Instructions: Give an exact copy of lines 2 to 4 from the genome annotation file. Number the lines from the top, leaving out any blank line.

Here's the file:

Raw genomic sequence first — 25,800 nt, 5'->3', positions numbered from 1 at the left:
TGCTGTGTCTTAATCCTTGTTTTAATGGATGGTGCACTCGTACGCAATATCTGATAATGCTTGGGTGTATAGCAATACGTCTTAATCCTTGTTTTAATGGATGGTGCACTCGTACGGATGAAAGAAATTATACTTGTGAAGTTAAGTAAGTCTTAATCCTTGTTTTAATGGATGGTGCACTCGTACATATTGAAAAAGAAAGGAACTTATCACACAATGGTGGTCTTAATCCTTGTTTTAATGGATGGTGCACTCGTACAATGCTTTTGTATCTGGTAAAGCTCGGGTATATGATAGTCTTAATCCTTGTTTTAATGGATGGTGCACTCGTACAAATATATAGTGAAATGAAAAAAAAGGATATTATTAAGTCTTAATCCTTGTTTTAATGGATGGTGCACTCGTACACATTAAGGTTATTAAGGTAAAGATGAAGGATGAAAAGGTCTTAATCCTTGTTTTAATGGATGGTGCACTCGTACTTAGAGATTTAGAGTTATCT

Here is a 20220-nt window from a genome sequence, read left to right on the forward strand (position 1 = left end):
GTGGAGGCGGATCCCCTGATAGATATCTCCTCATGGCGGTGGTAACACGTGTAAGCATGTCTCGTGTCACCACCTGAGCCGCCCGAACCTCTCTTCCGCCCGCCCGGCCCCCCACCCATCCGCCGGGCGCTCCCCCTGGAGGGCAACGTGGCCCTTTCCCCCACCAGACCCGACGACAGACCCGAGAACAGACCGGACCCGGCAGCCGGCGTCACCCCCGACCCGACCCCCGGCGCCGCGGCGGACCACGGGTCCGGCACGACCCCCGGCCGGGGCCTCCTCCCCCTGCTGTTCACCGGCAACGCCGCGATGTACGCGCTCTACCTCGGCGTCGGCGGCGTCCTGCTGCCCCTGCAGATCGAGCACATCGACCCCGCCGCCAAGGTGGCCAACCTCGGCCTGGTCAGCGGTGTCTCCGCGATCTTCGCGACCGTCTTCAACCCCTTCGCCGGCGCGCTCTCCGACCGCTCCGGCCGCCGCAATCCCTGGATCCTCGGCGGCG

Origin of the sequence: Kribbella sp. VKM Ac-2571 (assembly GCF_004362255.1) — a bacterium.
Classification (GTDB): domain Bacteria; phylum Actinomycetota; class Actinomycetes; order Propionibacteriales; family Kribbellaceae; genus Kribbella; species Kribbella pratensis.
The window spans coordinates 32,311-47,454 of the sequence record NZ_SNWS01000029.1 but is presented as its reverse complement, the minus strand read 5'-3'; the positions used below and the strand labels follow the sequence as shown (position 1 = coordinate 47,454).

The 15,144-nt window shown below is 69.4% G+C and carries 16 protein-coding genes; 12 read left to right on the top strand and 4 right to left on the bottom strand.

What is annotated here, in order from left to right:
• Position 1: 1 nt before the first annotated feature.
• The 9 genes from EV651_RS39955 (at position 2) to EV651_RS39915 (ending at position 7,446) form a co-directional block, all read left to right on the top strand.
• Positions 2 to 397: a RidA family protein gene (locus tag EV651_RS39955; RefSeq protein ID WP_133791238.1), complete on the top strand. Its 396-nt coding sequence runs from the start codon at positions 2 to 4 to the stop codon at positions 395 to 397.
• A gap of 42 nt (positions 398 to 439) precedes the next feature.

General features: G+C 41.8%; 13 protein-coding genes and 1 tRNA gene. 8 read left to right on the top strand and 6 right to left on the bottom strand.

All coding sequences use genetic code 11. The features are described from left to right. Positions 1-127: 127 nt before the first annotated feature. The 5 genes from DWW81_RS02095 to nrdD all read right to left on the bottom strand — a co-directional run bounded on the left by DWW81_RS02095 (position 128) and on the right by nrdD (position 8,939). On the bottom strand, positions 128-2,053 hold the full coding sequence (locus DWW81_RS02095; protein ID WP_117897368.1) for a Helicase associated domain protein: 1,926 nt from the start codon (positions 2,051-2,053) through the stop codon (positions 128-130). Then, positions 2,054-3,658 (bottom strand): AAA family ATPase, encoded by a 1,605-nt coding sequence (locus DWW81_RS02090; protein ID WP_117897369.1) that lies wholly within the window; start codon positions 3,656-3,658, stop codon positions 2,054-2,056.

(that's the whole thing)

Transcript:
TGCTGTGTCTTAATCCTTGTTTTAATGGATGGTGCACTCGTACGCAATATCTGATAATGCTTGGGTGTATAGCAATACGTCTTAATCCTTGTTTTAATGGATGGTGCACTCGTACGGATGAAAGAAATTATACTTGTGAAGTTAAGTAAGTCTTAATCCTTGTTTTAATGGATGGTGCACTCGTACATATTGAAAAAGAAAGGAACTTATCACACAATGGTGGTCTTAATCCTTGTTTTAATGGATGGTGCACTCGTACAATGCTTTTGTATCTGGTAAAGCTCGGGTATATGATAGTCTTAATCCTTGTTTTAATGGATGGTGCACTCGTACAAATATATAGTGAAATGAAAAAAAAGGATATTATTAAGTCTTAATCCTTGTTTTAATGGATGGTGCACTCGTACACATTAAGGTTATTAAGGTAAAGATGAAGGATGAAAAGGTCTTAATCCTTGTTTTAATGGATGGTGCACTCGTACTTAGAGATTTAGAGTTATCT

Here is a 20220-nt window from a genome sequence, read left to right on the forward strand (position 1 = left end):
GTGGAGGCGGATCCCCTGATAGATATCTCCTCATGGCGGTGGTAACACGTGTAAGCATGTCTCGTGTCACCACCTGAGCCGCCCGAACCTCTCTTCCGCCCGCCCGGCCCCCCACCCATCCGCCGGGCGCTCCCCCTGGAGGGCAACGTGGCCCTTTCCCCCACCAGACCCGACGACAGACCCGAGAACAGACCGGACCCGGCAGCCGGCGTCACCCCCGACCCGACCCCCGGCGCCGCGGCGGACCACGGGTCCGGCACGACCCCCGGCCGGGGCCTCCTCCCCCTGCTGTTCACCGGCAACGCCGCGATGTACGCGCTCTACCTCGGCGTCGGCGGCGTCCTGCTGCCCCTGCAGATCGAGCACATCGACCCCGCCGCCAAGGTGGCCAACCTCGGCCTGGTCAGCGGTGTCTCCGCGATCTTCGCGACCGTCTTCAACCCCTTCGCCGGCGCGCTCTCCGACCGCTCCGGCCGCCGCAATCCCTGGATCCTCGGCGGCG